Rachel Reuben, “AMA 2012 conference recap: Continuing to raise the bar personally, professionally and as a conference”
If you have any session summaries, share your thoughts with our readers, post a link in the comments section.
readMedia Senior Strategist, Danielle Valenti and I are back after attending the American Marketing Association Higher Ed 2012 Symposium. Sure I missed my flight back to NY, but all things happen for a reason, 1) I had 13 hours to reflect on what I learned at AMA and 2) I, unexpectedly, found shelter at a stranger’s house in the Garden District (long story).
This year’s conference theme, CONNECTED, fit the pre-conference hype, focusing on bringing together higher ed communicators and marketers from across the globe. While the most international flare we experienced came in the form of hand-passed spanakopita hors d’oeuvres, I’m happy to report that #AMAHigherEd delivered on its promise to bring attendees cutting-edge approaches, tools, and trends on the forefront of higher ed marketing.
In addition to the Advanced Marketing sessions taking place twice daily, AMA offered a series of breakout sessions, covering six tracks. The topics were timely, relevant, and ranged from brand strategy and marketing intelligence to digital marketing and enrollment. For three days, AMA was brimming with actionable strategies – that’s where it starts and, pretty much, where it ends.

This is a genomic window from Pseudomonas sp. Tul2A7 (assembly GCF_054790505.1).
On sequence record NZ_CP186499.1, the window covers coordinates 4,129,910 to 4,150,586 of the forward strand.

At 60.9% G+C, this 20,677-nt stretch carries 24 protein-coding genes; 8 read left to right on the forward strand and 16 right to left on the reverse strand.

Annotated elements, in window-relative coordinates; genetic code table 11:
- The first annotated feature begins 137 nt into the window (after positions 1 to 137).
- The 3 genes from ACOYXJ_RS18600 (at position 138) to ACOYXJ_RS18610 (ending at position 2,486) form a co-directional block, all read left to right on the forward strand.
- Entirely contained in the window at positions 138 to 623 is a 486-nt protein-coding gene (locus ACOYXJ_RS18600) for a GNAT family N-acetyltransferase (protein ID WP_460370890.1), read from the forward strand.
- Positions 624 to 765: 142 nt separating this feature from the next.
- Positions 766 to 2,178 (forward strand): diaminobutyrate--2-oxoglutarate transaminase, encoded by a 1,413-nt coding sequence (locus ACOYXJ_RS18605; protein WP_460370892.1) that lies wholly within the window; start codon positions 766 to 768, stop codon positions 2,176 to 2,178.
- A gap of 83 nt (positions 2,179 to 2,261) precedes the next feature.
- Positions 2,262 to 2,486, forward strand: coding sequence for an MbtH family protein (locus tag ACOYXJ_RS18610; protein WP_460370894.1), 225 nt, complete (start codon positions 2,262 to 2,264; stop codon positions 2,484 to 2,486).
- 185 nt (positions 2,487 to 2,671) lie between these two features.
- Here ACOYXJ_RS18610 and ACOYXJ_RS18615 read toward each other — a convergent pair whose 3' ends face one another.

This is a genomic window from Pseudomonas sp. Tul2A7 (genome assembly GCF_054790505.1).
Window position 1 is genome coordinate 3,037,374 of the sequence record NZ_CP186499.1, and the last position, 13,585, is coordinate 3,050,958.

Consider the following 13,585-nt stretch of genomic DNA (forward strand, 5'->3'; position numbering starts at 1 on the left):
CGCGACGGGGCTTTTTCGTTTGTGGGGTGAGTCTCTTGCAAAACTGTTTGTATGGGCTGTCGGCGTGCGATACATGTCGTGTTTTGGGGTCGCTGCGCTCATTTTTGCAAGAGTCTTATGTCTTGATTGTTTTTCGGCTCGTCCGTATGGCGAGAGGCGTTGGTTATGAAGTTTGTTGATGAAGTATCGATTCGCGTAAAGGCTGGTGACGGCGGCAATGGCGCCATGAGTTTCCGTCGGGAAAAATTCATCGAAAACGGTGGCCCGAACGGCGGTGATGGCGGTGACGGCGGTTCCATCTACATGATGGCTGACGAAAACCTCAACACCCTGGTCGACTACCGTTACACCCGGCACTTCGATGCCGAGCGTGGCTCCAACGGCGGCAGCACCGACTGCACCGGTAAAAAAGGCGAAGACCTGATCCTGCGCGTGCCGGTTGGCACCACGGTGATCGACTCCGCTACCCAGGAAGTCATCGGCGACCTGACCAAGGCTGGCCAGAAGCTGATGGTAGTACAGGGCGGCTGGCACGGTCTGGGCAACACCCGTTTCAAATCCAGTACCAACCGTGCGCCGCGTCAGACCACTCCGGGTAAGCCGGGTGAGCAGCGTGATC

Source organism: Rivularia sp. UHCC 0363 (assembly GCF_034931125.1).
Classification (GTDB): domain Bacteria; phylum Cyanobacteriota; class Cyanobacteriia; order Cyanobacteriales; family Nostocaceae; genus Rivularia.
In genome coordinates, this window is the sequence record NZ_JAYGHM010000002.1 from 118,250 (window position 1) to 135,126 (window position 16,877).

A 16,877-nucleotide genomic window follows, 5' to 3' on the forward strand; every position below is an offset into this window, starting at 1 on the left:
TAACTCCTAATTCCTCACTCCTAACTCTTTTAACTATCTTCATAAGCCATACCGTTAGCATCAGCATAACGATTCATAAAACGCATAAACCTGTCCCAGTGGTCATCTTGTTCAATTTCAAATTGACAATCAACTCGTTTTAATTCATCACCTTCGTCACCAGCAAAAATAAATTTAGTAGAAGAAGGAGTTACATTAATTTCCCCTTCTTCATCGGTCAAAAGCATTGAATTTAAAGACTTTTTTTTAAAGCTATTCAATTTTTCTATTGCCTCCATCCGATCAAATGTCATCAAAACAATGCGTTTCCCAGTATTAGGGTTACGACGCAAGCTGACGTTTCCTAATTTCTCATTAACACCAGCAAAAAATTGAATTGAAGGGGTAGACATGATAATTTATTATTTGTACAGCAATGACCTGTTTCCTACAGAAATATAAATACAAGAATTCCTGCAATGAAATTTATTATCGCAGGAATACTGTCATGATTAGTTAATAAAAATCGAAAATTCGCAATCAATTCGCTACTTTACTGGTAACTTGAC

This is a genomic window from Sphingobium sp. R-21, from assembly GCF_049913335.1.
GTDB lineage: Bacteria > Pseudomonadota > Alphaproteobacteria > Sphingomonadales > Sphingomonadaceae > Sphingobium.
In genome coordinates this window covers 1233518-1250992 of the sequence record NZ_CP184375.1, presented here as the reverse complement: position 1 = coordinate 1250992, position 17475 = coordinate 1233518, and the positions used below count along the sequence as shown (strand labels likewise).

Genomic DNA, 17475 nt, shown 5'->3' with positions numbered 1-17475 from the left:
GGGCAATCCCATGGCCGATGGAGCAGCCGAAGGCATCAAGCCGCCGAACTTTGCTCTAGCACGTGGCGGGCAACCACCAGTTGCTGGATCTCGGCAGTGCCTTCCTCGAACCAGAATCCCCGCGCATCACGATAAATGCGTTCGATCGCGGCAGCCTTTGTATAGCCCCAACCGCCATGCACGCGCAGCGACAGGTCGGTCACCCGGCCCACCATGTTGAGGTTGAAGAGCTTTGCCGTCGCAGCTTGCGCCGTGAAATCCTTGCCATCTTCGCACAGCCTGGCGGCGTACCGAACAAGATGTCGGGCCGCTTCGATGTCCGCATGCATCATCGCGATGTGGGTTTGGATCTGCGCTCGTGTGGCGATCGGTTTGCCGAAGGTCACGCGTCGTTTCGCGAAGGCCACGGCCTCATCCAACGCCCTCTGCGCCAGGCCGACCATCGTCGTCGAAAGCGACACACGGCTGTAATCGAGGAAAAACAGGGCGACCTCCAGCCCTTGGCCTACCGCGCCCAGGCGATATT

Here’s a tweet that sums up AMA Higher Ed 2012, and let me skip to the punch: AMA provided a platform for showcasing ideas and integrated marketing strategies, but lacked examples of tangible ROI. The only gap in the program was in providing metrics-based evidence of outcomes outweighing investment.
It’s not enough to bring innovative strategies to the table, speakers have to “prove their value” by tying those strategies to end-to-end, data driven results. By end-to-end, I mean, from building brand affinity on target markets to post-grad job placement, and everything in between.
I firmly believe that AMA Higher Ed 2013 will combine the best ideas around integrated marketing initiatives that allow us to do more with less with a year full of data-driven results. Transforming qualitative tactics into measurable results distinguish thought leaders (action) from thought achievers (success). I predict a year’s worth of implementation will distill and reveal the most powerful standards and best practices for higher ed marketers.